After the pots had been watered on the stoop, the entryway mopped and late notices placed in mailboxes, Mrs. Taber could put it off no more. She retrieved her manager’s keys from her office and trudged her way up the eight flights of stairs and to apartment 145. Before reaching the third floor she could smell something foul on the air. By the time she reached the fourth floor landing, her hand was over her mouth and nose. She knocked on the dry old door in rapid a succession five times. Down the hall she heard doors opening. Mrs. Yanowski came out and stood glaring at her from her door. Mrs. Taber glared back but the effect was lost behind her covering hand. She turned and knocked again.


“Mr. Sera!” she shouted into the door.

“Mr. Sera! Open this door, please. This is your landlady Mrs. Taber. Please open this door!” she said.


A few more people entered the hall from their apartments.


“You’ll just have to go in.” said Mrs. Yanowski. There was a mumble of agreement from the onlookers.

“I’ll ask you all kindly to mind your own business and go back in your apartment, Mrs. Yanowski.” she replied.


The Polish lady only folded her arms and held her ground. The others followed suit.


Mrs. Taber pulled the keys from her smock pocket and inserted her master in the door. She turned and looked at the pushy woman.


“You stay right there.” she said before entering the retired priest’s apartment.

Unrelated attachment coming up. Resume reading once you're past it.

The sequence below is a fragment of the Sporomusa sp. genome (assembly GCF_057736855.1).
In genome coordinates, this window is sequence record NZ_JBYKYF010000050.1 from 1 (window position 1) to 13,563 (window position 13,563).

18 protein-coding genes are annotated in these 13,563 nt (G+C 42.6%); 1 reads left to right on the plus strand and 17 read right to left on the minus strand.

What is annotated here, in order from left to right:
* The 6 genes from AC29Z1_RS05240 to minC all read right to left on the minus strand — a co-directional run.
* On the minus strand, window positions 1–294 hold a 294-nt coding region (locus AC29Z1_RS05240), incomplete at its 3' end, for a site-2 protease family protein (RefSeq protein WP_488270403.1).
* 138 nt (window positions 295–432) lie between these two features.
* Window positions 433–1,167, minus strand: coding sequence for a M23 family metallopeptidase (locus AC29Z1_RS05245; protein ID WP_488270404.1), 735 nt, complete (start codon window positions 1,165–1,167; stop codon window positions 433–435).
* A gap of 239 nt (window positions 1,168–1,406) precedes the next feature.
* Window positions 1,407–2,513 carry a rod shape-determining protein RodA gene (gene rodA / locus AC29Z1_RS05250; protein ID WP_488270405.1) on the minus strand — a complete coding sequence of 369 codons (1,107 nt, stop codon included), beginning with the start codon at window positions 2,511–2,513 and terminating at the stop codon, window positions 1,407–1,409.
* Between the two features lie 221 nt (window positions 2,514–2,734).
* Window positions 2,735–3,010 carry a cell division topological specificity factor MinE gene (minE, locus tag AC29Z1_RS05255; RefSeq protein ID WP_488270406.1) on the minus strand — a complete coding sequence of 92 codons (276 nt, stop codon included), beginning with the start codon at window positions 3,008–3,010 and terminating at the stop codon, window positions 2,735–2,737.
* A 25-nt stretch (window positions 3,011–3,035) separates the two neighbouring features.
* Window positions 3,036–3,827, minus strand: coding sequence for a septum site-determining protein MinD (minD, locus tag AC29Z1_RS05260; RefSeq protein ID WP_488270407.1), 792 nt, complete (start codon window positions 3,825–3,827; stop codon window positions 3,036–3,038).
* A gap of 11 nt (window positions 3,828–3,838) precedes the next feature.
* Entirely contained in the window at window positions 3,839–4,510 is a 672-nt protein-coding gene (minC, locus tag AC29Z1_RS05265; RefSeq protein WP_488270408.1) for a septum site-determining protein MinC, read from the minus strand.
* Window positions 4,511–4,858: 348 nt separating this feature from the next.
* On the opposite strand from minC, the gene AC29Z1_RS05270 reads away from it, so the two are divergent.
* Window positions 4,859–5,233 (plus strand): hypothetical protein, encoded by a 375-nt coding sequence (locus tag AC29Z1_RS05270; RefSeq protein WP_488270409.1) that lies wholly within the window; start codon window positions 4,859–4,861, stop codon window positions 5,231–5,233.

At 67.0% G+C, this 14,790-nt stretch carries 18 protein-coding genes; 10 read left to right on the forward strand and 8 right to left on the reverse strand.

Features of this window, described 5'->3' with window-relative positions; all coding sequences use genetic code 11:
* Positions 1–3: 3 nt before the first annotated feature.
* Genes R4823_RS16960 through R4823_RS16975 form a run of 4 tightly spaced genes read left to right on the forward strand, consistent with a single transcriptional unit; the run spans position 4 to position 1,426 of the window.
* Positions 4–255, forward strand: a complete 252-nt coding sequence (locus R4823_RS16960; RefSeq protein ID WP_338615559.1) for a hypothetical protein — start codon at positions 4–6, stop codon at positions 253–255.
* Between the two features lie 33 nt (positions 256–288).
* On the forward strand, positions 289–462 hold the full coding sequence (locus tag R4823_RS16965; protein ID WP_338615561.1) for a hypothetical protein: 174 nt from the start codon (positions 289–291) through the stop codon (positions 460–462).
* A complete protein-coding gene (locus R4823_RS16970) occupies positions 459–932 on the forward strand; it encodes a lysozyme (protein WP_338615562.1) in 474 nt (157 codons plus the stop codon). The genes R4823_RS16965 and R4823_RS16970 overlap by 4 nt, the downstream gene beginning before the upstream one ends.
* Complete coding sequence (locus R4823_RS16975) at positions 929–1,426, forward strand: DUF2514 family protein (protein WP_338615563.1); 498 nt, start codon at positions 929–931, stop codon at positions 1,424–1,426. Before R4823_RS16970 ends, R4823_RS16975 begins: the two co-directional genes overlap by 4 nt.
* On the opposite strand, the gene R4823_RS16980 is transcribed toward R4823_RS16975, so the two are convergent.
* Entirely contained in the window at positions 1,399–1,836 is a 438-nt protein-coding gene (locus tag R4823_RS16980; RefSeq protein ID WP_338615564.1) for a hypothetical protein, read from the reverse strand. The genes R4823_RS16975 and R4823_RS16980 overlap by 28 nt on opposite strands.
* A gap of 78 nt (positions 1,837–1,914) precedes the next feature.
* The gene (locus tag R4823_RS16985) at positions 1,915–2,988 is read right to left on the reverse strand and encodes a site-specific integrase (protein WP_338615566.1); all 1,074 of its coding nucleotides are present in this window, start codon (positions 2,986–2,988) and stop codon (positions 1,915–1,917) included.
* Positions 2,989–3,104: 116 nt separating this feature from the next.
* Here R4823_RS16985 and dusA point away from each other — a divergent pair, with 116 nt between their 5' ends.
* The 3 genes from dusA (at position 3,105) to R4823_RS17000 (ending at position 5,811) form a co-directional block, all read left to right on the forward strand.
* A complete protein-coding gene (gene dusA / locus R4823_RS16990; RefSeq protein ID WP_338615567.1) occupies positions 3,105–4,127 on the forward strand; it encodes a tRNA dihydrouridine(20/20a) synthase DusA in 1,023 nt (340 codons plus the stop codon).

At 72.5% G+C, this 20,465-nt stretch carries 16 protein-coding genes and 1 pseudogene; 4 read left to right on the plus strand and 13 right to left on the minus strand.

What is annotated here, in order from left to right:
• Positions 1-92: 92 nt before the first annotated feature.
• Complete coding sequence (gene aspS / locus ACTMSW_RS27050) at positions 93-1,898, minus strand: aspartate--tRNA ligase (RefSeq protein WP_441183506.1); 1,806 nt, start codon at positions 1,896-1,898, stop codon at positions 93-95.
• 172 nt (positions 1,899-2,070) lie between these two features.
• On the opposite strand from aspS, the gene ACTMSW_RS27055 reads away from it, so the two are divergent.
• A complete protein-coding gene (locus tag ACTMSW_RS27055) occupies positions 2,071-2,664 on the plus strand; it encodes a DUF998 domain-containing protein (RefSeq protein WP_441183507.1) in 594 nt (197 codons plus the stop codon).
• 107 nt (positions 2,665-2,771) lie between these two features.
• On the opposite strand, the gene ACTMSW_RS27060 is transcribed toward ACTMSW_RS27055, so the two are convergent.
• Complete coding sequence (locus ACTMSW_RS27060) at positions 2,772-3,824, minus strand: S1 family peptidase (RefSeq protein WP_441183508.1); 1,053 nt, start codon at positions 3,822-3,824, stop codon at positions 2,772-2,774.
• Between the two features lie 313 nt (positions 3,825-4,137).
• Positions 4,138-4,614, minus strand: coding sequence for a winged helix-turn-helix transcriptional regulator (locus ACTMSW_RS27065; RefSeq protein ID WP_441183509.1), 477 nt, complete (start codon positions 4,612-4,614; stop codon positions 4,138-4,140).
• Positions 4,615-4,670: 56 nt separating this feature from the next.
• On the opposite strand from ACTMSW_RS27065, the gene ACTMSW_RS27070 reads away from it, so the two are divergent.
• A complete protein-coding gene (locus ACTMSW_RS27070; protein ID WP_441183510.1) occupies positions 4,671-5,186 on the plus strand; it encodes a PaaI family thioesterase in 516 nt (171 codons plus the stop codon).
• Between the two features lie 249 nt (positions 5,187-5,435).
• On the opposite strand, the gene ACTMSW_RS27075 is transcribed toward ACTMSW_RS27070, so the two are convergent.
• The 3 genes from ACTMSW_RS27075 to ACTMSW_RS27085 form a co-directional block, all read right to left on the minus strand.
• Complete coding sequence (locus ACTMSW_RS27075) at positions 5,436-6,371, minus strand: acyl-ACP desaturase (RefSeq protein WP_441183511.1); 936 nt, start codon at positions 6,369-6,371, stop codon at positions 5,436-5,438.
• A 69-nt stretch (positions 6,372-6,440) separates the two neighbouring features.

She immediately gagged. The smell was overwhelming. She looked about the room. It was in a terrible state. Empty booze bottles and dirty clothes. She would have never guessed the quiet old man was like this. She moved into the kitchen and froze. There in front of her was the reason for the smell. Sitting in a dining chair, was a skinny gray corpse. It lay across the small kitchen table staring at her with dry eyes and an open mouth. Behind her she heard


“Oh, Mary, mother of Christ!”


She turned and saw Mrs. Yanowski with her own hand now over her nose and mouth, cross the living room and throw open the windows and curtains. The Polish woman then gagged as a wave of putrescent air rushed by her and out of the room.


“Get out of here, Lena!” Mrs. Taber shouted at her tenant, and then coughed out the corrupt air she used to say it with.


“What’s this?” the Polish woman asked, as she ignored her and pushed on into the kitchen.


She bent down and picked up the yellow Western Union telegram that lay on the floor.


Mrs. Taber looked around the room and felt depressed. It wasn’t the dead man that made her feel this way. She had found many bodies over the years. All she could think about at the moment was the mess the old drunk had left for her.


Lena nudged her arm.


“What?!” she snapped at the Pole.

“Read it, Margaret. I can not read English so well.” she said.


Annoyed with everything, she grabbed the telegram from her and read it out loud.


“Commander’s Office, US Pacific Fleet, Pearl Harbor, Hawaii”


“Dear Sir - STOP- It is with my deepest regret to inform you that your son Lt. John Mark Sera - STOP - Was killed in action on 7 December - STOP - while saving the lives of three of his men in a fire aboard the USS Oklahoma (BB 37) - STOP - Dear Sir - STOP - your son died a hero - STOP”


The telegram was dated 10 December 1941. Two weeks ago.


“That poor man.” the two of them said in unison.

© Copyright 2018 R.Guy Barringer. All rights reserved.